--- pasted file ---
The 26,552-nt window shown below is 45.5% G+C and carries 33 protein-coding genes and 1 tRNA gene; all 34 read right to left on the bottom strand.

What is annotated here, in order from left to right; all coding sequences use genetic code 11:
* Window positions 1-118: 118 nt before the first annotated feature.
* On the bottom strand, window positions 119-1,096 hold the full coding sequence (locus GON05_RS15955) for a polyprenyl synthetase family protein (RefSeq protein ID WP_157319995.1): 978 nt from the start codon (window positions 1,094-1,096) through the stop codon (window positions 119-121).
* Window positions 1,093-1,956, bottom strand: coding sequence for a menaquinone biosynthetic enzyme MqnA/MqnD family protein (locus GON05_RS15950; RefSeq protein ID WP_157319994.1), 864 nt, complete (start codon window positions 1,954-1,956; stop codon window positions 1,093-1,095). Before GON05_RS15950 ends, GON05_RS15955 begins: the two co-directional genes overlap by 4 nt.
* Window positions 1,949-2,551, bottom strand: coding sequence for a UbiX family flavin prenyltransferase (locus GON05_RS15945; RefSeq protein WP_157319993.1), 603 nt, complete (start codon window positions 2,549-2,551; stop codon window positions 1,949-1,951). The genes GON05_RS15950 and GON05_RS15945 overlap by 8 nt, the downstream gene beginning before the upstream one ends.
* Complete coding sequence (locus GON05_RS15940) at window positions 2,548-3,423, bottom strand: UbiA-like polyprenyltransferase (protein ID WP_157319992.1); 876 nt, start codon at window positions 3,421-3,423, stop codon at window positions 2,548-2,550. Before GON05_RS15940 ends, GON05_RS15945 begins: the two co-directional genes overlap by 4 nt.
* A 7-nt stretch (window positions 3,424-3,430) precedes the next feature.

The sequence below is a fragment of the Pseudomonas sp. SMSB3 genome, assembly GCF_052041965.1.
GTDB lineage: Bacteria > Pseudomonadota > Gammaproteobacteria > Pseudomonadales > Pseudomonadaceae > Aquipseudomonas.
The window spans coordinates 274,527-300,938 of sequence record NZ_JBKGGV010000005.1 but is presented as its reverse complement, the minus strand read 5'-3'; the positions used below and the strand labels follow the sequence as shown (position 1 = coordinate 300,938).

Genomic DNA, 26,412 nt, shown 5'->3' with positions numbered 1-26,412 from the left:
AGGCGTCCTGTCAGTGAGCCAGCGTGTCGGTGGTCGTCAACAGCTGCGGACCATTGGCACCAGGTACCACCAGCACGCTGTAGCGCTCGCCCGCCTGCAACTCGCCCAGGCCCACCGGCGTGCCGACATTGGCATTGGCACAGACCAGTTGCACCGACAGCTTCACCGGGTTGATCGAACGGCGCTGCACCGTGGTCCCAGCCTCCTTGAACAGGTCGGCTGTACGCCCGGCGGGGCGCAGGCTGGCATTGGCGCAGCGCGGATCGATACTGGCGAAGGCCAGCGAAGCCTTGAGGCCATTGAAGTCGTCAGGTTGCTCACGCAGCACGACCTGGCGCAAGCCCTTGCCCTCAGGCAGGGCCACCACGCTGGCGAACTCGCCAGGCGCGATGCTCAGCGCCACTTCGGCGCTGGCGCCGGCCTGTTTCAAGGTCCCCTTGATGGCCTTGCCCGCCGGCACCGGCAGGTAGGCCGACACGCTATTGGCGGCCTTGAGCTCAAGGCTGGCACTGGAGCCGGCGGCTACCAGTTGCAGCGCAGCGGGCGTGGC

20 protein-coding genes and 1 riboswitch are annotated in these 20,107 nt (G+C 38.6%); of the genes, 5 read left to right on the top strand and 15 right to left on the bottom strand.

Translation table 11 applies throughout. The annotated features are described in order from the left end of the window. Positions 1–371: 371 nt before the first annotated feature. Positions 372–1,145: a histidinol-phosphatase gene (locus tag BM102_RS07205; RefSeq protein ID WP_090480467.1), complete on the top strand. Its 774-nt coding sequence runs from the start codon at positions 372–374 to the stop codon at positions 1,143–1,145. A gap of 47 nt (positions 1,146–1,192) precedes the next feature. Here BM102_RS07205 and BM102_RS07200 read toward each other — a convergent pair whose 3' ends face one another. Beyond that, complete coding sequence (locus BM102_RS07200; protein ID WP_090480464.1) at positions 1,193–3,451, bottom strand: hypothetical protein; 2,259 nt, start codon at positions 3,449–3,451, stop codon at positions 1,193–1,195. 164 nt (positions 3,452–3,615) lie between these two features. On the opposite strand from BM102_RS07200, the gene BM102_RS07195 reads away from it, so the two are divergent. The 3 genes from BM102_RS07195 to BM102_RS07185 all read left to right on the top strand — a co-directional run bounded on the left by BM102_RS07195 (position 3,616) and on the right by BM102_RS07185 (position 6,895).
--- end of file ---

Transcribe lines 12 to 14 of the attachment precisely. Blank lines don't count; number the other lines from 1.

Genomic DNA, 26,412 nt, shown 5'->3' with positions numbered 1-26,412 from the left:
AGGCGTCCTGTCAGTGAGCCAGCGTGTCGGTGGTCGTCAACAGCTGCGGACCATTGGCACCAGGTACCACCAGCACGCTGTAGCGCTCGCCCGCCTGCAACTCGCCCAGGCCCACCGGCGTGCCGACATTGGCATTGGCACAGACCAGTTGCACCGACAGCTTCACCGGGTTGATCGAACGGCGCTGCACCGTGGTCCCAGCCTCCTTGAACAGGTCGGCTGTACGCCCGGCGGGGCGCAGGCTGGCATTGGCGCAGCGCGGATCGATACTGGCGAAGGCCAGCGAAGCCTTGAGGCCATTGAAGTCGTCAGGTTGCTCACGCAGCACGACCTGGCGCAAGCCCTTGCCCTCAGGCAGGGCCACCACGCTGGCGAACTCGCCAGGCGCGATGCTCAGCGCCACTTCGGCGCTGGCGCCGGCCTGTTTCAAGGTCCCCTTGATGGCCTTGCCCGCCGGCACCGGCAGGTAGGCCGACACGCTATTGGCGGCCTTGAGCTCAAGGCTGGCACTGGAGCCGGCGGCTACCAGTTGCAGCGCAGCGGGCGTGGC

20 protein-coding genes and 1 riboswitch are annotated in these 20,107 nt (G+C 38.6%); of the genes, 5 read left to right on the top strand and 15 right to left on the bottom strand.